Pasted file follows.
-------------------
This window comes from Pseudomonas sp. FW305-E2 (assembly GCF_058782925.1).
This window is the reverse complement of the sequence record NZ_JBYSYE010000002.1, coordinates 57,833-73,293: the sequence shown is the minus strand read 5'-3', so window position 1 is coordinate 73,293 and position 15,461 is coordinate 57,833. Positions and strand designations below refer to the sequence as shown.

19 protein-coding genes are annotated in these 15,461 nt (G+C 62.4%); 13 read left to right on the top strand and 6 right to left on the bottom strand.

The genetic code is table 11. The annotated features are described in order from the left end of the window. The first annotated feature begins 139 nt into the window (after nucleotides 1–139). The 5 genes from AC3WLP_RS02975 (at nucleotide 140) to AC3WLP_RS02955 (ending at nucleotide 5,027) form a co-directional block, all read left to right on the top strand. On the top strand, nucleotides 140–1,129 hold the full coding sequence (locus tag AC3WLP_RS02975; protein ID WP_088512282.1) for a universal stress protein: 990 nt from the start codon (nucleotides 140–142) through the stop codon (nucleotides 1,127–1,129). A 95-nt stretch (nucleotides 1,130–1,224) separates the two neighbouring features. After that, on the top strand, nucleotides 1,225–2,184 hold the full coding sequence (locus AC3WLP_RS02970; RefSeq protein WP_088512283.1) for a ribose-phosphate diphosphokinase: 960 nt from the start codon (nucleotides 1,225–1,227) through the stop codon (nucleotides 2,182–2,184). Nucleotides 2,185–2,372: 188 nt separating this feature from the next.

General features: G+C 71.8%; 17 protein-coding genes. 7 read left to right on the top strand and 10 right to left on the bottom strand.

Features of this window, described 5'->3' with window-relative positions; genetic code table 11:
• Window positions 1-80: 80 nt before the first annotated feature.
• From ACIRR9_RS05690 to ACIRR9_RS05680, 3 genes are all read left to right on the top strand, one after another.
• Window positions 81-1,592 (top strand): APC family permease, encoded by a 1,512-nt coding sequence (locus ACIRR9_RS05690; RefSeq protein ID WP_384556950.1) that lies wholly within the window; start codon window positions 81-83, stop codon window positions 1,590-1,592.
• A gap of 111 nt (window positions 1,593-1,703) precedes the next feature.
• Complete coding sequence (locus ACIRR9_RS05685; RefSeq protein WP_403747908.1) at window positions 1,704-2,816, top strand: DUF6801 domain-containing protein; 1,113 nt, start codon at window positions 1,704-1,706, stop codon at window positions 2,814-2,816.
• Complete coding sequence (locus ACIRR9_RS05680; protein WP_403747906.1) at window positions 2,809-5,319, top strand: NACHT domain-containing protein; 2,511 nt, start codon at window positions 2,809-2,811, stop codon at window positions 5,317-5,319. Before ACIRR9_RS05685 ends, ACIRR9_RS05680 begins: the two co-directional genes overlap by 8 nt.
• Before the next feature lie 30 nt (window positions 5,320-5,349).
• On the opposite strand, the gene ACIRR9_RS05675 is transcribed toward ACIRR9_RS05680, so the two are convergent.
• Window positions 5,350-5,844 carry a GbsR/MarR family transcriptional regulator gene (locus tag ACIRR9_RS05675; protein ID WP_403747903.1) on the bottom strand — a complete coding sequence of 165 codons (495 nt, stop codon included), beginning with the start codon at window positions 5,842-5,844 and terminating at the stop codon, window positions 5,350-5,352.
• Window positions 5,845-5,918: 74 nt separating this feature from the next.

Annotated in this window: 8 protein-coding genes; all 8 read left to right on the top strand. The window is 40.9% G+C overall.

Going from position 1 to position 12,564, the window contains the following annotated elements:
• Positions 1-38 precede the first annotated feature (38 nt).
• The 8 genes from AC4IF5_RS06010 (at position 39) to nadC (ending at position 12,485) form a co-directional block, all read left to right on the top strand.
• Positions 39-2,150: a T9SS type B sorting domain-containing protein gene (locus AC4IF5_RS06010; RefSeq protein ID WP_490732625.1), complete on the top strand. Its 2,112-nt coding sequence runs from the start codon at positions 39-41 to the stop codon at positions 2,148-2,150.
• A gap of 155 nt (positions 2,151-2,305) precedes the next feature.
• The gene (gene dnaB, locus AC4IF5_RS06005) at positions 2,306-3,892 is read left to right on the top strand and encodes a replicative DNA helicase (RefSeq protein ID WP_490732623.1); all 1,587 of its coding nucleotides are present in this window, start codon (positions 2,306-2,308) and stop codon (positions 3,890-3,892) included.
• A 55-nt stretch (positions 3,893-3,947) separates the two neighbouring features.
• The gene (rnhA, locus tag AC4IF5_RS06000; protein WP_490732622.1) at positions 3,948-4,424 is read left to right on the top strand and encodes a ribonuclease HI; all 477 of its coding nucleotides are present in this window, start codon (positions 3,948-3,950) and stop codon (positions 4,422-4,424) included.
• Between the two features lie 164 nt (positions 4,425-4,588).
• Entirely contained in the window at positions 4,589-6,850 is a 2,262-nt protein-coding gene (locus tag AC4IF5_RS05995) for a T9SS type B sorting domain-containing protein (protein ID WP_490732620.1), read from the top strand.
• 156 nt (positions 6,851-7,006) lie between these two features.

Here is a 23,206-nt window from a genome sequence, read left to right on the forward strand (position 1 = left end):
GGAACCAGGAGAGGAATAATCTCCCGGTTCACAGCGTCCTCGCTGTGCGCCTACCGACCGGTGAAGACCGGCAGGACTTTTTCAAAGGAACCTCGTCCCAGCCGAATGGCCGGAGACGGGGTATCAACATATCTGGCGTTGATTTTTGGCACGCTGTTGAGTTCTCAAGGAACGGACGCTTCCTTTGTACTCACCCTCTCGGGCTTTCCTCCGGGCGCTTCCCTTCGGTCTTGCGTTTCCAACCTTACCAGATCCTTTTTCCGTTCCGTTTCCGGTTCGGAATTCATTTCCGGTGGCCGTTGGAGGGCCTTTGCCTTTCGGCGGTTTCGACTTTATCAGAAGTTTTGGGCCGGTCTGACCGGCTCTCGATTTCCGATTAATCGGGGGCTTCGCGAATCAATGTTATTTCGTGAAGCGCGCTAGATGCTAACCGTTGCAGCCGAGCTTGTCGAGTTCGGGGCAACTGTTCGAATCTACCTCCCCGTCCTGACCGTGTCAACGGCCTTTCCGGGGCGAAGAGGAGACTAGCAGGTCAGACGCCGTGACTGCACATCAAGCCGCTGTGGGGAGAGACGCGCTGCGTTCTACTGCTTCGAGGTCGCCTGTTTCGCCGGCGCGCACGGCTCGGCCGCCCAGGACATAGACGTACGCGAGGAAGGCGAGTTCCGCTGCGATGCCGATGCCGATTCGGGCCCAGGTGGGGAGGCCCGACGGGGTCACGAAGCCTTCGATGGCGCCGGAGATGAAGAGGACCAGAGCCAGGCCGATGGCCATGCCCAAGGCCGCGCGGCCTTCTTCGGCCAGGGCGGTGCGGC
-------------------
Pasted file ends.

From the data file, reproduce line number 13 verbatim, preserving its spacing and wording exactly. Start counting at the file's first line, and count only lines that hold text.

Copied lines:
• Before the next feature lie 30 nt (window positions 5,320-5,349).